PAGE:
Genuine Goldberg: Genius or gadfly?

ChicagoAs in years past, this month I’m participating in the Blogging from A to Z April Challenge. 2016 marks my fifth anniversary, so to celebrate, I’m hosting Friday Blog-Ins here in San Diego; you can find out more info about where we’re meeting each week on my A to Z Challenge page.

My monthly theme is Chicago From A to Z, so stay tuned from Monday to Saturday for new posts on the Windy City. Or sign up for my mailing list (delivered weekly, on Fridays) so you don’t miss a thing!


Who is Bertrand Goldberg? And what makes him such a Chicago original?

I first discovered Goldberg through my fascination with Marina City. You may know these twin towers as the “corncob buildings.” But what you may not know is that the architect who designed them (as well as River City and the Prentice Women’s Hospital – which was demolished in 2014), was Bertrand Goldberg.

"Marina City" image by Flickr user Bob Vonderau
“Marina City” image by Flickr user Bob Vonderau
"Marina City over the Chicago River" image by Flickr user Justin Brown
“Marina City over the Chicago River” image by Flickr user Justin Brown

Goldberg was an architect who trained at the Cambridge School of Landscape Architecture and Germany’s Bauhaus, and worked for Ludwig Mies van der Rohe during his time in Germany. He returned to Chicago to work for Keck and Keck (among other modernist architects), and eventually opened his own architectural firm.

According to

“Goldberg believe[d] that circular buildings serve activity better and help create community. He also claim[ed] that circular buildings provide more efficient wind resistance, more direct mechanical distribution and more usable interior square footage. Complaining that many architects structurally misuse concrete, he created curvilinear experimentations in concrete shell structure.”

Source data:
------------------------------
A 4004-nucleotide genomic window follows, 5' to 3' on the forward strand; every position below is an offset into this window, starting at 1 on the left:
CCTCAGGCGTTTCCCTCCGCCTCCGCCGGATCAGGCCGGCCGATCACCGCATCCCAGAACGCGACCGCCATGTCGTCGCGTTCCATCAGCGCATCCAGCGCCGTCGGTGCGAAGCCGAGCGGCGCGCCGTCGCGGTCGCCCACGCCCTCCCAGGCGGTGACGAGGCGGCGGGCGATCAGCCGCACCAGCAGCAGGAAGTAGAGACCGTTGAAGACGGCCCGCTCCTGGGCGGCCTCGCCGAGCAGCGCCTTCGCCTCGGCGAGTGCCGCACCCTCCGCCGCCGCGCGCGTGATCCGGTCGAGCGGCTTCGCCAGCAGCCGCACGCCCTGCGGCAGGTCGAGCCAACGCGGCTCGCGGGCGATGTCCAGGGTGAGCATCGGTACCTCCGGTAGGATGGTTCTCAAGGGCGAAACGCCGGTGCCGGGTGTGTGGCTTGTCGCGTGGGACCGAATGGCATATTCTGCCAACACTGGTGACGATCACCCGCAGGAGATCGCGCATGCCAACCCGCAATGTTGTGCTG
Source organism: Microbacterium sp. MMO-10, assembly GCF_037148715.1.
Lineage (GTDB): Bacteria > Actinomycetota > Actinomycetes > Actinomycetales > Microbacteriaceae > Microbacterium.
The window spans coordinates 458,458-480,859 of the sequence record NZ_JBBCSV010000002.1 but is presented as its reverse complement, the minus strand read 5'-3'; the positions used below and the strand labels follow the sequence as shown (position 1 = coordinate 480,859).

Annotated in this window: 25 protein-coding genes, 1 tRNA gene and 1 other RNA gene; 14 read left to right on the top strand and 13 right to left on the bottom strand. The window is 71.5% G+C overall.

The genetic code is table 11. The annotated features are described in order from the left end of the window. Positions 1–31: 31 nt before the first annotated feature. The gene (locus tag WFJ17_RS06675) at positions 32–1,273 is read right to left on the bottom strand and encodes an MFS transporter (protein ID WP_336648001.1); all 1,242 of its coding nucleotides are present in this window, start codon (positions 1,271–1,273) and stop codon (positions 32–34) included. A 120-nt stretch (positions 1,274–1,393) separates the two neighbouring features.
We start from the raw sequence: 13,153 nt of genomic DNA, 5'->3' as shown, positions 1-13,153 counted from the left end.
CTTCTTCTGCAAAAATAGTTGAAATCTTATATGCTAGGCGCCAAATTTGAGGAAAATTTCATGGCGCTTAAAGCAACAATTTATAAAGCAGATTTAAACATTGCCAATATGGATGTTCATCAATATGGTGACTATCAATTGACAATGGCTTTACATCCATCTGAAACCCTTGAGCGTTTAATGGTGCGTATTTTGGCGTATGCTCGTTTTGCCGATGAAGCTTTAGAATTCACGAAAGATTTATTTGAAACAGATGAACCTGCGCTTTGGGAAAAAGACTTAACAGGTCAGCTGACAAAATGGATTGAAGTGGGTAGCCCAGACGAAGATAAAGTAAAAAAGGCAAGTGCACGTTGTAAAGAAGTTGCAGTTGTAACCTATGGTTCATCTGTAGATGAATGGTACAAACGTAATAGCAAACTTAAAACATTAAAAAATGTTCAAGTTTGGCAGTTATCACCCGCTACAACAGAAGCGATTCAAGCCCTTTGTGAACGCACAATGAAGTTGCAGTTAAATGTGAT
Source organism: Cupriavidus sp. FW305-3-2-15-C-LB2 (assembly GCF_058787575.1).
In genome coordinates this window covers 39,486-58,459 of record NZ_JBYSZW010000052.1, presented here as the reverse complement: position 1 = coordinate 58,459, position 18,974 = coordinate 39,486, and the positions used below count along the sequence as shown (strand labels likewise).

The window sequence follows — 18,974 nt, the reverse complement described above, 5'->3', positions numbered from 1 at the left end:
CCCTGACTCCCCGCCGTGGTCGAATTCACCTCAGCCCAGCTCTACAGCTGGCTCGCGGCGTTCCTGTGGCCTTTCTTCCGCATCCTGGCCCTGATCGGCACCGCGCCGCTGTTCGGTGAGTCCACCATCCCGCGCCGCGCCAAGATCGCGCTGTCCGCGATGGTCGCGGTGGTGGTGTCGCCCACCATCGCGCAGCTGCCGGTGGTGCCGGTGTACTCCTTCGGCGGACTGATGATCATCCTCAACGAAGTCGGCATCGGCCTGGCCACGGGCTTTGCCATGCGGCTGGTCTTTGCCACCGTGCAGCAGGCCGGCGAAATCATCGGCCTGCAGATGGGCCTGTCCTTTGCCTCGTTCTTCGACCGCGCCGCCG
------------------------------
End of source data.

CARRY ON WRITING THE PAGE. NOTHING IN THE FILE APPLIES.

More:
I’m not sure how this quite works out, in terms of interior square footage, as most of the spaces inside Marina City are wedge-shaped (click here to see a floor plan), which seems like it might make furnishing a condo rather difficult. But I like the idea of a circular building contributing to community-building.

I also wonder if maybe part of the mystique of the Marina Towers comes from the similarity between the circular high-rise and a more traditional castle turret?

Marina City

Whatever the reason for their popularity, Goldberg always intended the sixty-story, 588-foot towers to be of mixed-use, including both offices and residential space, as well as a theater, ice skating rink, bowling alley and – surprise! – a marina.

Each tower contains:

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  • 18 parking levels
  • 40 floors of condos
  • 1 floor for laundry and storage
  • 1 observation deck, and
  • “a three-story mechanical penthouse” – I’m not entirely sure what this means; does the penthouse rotate? If so, that would be quite unique!


Though the residential floors are obviously limited to residents only, most of the building is open to the public, including seven bars (one of which is a House of Blues) and seven restaurants.

You can also stay at Marina City as a temporary resident, by booking a room at Hotel Chicago. For the truly splashy, try the Jake and Elwood Suites – named after Jim Belushi and Dan Akroyd’s characters in The Blues Brothers.

Additional Resources

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What do you think?

Was Bertrand Goldberg a genius, or just ahead of his time?

Giveaway: San Diego from A to Z

Want to read the book I wrote last April, based on my A to Z posts about San Diego? I’m giving away two paperback copies of San Diego From A to Z over at Goodreads, so click here and enter to win! AND I’m giving away one free ebook copy every day until the end of April to a random commenter here on the blog. Leave a comment every day for another chance to win!

Goodreads Book Giveaway

San Diego from A to Z by Laura Roberts

San Diego from A to Z

by Laura Roberts

Giveaway ends April 30, 2016.

See the giveaway details
at Goodreads.

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